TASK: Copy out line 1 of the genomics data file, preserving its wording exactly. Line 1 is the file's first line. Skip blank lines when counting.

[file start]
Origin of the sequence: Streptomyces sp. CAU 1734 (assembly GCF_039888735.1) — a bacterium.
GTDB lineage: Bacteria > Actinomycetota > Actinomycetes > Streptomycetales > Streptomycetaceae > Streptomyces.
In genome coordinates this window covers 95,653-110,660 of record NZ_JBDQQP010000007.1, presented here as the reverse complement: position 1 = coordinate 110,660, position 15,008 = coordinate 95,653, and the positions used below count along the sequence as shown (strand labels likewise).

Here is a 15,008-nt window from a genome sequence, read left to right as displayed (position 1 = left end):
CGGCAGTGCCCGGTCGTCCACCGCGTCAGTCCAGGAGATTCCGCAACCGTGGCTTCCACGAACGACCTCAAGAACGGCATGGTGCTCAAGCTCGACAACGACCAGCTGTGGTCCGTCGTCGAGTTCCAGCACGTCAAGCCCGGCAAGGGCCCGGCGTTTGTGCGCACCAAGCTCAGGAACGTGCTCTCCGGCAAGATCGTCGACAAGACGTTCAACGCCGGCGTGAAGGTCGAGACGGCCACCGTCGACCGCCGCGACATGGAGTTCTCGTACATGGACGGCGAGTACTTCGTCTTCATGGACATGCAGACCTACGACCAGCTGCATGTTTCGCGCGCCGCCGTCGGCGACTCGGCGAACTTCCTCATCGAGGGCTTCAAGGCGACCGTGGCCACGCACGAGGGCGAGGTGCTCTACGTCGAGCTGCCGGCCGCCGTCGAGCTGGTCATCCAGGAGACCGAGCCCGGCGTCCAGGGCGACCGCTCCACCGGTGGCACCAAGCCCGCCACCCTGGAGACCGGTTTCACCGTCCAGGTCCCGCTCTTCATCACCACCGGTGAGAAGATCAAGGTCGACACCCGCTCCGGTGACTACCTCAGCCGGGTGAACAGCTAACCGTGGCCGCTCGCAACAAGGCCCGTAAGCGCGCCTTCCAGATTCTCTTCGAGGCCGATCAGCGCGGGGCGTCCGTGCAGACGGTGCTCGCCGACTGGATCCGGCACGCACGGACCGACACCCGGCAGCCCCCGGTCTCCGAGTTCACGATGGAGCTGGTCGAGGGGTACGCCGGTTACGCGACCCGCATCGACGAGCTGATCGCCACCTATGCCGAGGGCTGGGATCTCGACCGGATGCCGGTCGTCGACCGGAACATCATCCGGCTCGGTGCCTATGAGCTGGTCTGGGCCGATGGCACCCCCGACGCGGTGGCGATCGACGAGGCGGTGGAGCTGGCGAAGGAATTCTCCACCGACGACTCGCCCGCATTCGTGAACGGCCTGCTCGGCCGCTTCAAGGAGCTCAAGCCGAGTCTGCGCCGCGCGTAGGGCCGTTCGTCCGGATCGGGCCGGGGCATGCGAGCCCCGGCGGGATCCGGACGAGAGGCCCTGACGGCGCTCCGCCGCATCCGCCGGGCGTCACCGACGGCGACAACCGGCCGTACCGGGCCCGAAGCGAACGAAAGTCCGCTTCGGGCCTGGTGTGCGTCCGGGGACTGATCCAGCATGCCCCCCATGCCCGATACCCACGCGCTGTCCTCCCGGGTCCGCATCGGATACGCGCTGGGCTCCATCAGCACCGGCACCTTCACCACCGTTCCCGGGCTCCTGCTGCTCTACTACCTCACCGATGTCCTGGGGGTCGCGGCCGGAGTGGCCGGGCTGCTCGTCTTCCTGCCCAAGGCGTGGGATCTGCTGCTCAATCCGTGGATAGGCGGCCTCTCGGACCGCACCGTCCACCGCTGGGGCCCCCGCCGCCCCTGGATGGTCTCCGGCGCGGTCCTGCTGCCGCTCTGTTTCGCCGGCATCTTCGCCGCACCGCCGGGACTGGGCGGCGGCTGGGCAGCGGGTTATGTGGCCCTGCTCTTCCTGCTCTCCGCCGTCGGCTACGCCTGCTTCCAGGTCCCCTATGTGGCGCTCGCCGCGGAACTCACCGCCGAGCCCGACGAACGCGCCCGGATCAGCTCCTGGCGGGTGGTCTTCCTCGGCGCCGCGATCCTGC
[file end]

Origin of the sequence: Streptomyces sp. CAU 1734 (assembly GCF_039888735.1) — a bacterium.